5 mistakes to avoid when conducting performance evaluations
Every well-rounded manager knows how important it is to conduct a performance evaluation periodically. Well-conducted evaluations help managers track perform and commend well performing employees and help those underperforming to improve. Research shows that companies who implement employee feedback on a regular basis have 14.9% lower turnover rates than those companies who don’t give feedback.
Knowing the benefits of performance management, it is important to note that not all performance evaluations are positively effective. A report by Clear Company showed that 45% of managers don’t trust that performance reviews are an accurate representation of employees’ work. Further, only 23% of human resource executives perceive the performance evaluation process as a correct reflection of employees’ contributions.
This being said, it’s important that a performance evaluation is performed the right way in order to reap its intended benefits. Here are five mistakes that managers can avoid when performing performance evaluation:
The ‘halo’ effect and the ‘devil’ effect
This is when the manager’s opinion is influenced by one good rating or one bad rating and lets this influence the whole performance evaluation. For example, an employee could be the best there is in sales, yet they underperform in all the other areas. However, the manager is influenced by the sales ratings and rates the employee’s overall rating as high. This can be avoided by keeping a log of evaluation in different performance areas throughout the period.
The recency effect
This is when managers base evaluation on the employee’s most recent behaviour instead of representing the whole performance period. Some employees, knowing that evaluation time is due, will try to improve their performance while in other cases; an employee’s performance may have dropped in such a way that the manager is unimpressed and bases the evaluation on these recent events. To avoid this, managers ought to maintain an ongoing file on employee’s job performance throughout the period.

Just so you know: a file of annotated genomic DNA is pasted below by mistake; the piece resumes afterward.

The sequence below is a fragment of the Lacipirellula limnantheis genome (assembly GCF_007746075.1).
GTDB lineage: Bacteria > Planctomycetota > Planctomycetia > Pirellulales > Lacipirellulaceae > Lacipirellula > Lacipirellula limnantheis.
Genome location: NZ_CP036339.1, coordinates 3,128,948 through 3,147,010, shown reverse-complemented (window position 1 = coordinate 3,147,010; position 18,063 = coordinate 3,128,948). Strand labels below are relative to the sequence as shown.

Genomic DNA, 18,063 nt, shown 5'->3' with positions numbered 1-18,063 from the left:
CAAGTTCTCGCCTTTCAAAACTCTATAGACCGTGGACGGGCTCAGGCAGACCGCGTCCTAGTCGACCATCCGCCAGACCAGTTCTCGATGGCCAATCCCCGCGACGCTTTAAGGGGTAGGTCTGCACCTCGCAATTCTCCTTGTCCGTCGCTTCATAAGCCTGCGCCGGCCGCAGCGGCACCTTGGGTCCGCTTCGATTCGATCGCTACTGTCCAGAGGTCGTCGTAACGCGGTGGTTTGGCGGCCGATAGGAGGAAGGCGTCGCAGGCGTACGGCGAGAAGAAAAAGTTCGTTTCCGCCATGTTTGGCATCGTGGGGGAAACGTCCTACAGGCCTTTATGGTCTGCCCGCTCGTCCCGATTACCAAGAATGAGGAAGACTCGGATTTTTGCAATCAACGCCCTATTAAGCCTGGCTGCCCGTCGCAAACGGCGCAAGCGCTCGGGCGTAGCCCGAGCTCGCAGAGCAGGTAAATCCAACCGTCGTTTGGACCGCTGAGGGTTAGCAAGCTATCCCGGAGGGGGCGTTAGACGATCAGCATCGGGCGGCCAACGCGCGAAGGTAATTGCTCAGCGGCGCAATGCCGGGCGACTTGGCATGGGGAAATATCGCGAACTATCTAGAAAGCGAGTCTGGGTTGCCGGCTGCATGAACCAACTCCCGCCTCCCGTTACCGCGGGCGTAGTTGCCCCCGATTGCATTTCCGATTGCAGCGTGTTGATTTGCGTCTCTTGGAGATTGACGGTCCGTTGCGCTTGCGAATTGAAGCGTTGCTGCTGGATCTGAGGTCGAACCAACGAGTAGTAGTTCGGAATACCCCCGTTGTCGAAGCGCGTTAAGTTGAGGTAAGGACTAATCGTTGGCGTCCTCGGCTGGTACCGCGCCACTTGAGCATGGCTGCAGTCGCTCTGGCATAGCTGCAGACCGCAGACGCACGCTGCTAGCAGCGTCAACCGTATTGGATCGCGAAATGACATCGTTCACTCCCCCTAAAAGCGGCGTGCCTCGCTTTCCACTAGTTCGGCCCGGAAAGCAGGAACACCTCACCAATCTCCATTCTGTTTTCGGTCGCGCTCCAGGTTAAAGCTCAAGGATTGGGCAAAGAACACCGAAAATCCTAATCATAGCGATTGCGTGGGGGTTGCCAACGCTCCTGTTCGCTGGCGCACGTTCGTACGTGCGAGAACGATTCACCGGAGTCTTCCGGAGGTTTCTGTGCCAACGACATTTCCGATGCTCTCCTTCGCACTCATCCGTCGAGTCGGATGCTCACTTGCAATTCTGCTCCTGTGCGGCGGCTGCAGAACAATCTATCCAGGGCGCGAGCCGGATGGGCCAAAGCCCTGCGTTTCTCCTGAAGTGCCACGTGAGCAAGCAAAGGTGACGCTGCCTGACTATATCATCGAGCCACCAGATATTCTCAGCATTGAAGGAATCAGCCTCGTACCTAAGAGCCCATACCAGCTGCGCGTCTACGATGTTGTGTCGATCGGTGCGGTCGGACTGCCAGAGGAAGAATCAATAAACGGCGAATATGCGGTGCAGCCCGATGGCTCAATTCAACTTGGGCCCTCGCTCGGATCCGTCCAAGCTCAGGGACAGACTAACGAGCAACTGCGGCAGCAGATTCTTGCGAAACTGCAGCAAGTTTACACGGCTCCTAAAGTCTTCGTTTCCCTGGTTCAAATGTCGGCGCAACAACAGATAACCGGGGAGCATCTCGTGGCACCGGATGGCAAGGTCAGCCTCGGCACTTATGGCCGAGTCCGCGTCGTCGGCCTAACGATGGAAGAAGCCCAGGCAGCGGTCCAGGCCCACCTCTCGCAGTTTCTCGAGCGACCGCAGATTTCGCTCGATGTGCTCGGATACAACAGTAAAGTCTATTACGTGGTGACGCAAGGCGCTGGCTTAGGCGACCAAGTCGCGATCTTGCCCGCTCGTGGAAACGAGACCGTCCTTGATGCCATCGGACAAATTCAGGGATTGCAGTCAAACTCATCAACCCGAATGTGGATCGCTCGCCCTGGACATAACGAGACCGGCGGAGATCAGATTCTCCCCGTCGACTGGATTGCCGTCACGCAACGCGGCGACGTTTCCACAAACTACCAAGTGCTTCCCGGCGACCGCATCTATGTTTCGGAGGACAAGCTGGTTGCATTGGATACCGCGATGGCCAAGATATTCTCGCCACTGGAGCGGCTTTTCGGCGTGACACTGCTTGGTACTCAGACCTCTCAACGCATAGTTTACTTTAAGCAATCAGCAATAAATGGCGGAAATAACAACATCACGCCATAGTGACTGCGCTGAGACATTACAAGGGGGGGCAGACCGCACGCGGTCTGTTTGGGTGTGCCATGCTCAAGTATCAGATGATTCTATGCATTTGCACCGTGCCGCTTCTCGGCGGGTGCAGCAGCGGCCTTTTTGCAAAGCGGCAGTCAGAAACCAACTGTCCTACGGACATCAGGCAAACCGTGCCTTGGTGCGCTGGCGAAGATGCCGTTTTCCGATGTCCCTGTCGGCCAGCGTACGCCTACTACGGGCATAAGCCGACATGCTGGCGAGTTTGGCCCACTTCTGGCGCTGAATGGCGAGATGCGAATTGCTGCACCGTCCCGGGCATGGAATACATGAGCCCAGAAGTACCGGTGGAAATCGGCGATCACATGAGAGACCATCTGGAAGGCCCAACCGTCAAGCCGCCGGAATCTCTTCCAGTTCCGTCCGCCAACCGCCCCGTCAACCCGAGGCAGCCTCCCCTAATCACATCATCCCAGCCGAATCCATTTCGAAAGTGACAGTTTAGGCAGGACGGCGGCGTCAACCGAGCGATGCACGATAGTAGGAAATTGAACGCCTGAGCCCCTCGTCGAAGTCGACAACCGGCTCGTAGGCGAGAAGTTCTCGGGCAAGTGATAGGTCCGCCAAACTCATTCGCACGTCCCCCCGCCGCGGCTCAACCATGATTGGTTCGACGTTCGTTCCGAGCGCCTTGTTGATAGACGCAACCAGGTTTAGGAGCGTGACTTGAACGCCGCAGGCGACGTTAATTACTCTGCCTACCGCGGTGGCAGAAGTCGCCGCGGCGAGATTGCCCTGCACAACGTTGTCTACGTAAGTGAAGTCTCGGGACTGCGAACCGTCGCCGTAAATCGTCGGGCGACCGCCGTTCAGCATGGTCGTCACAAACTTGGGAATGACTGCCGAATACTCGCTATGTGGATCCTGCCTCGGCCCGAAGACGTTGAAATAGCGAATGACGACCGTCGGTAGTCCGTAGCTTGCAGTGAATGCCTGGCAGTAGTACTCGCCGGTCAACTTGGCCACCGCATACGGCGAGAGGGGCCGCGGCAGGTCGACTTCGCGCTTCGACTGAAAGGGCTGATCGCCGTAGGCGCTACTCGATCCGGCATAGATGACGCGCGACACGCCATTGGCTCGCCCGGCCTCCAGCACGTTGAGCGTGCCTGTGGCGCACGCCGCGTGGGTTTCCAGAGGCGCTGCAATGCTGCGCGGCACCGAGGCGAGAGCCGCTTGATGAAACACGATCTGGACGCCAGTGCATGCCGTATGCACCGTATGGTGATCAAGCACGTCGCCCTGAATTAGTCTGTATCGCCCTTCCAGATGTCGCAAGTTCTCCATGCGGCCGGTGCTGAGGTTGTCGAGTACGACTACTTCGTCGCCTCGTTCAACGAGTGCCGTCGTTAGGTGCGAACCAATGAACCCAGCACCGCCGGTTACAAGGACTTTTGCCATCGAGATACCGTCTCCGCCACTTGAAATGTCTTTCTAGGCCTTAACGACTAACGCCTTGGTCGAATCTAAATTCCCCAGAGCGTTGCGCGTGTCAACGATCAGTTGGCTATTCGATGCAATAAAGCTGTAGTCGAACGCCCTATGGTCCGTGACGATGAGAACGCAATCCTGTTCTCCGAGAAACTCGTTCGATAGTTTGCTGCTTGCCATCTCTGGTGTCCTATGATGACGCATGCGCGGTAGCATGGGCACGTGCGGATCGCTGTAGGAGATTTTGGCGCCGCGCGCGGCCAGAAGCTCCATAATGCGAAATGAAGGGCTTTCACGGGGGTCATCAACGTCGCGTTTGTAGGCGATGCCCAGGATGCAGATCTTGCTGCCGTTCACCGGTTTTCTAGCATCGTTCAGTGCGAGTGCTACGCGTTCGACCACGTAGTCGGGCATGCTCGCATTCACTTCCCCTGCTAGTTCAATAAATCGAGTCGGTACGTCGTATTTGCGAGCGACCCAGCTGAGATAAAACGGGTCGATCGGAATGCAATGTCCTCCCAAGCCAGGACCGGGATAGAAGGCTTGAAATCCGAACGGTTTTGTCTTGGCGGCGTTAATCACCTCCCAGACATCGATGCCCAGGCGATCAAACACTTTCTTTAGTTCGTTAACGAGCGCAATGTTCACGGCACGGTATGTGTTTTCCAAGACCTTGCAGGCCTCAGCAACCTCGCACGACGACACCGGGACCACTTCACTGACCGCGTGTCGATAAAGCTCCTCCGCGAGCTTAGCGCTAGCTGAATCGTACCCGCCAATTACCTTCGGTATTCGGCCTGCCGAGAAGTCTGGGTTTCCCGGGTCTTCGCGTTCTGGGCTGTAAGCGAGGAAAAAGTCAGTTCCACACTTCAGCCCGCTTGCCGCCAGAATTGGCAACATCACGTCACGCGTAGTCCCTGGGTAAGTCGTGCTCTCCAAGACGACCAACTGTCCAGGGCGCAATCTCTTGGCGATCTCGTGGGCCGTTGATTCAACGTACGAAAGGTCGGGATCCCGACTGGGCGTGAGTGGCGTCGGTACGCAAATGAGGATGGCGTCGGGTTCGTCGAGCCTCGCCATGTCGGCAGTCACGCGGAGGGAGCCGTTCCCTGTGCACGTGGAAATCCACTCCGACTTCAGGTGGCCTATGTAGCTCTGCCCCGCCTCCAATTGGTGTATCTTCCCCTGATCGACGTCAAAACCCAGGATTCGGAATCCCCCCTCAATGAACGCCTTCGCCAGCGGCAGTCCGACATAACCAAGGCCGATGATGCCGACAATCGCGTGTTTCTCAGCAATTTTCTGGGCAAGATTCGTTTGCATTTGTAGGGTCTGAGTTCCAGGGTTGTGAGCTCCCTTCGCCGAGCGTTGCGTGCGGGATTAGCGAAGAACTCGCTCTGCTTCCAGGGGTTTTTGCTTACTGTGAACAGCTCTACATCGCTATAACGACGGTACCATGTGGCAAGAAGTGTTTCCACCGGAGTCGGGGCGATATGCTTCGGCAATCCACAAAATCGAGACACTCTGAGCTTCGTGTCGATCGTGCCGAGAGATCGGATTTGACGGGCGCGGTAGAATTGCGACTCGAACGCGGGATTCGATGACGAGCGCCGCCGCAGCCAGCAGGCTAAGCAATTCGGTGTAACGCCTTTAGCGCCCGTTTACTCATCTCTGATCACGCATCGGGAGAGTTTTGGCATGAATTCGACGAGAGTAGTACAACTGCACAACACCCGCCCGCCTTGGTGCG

The central tendency effect
This happens when the managers have not given performance evaluation much thought in the period of evaluation. Therefore, when required, managers give an average rating for every employee in every category. Sometimes managers do this in an attempt to satisfy everyone when they don’t want to be perceived as too severe or too lenient. Often times, this happens as a result of unpreparedness and it does not serve the purpose of performance evaluation. Managers can avoid this by keeping a record on every employee’s performance such that every grade given is justified by facts and this information informs the final evaluation report.
Knowingly or unknowingly, managers may allow irrelevant factors to influence evaluation. For example, a manager may allow physical appearance, political or cultural affiliations, social standing or other non-job-related factors influence the evaluation negatively or positively. This can be avoided by ensuring that evaluation is not conducted by one person, or monitoring evaluation by managers by another person so that it is conducted objectively.
Giving vague feedback
The whole purpose of employee evaluation is to recognise improved performance and correct underperformance through feedback. Managers therefore should give very clear information on areas that need improvement and areas improved. When vague reviews are given, employees are not certain of what they did right or wrong. A performance evaluation report should therefore not be vague, but clearly point out on areas that need improvement and even pointers on how they can do better.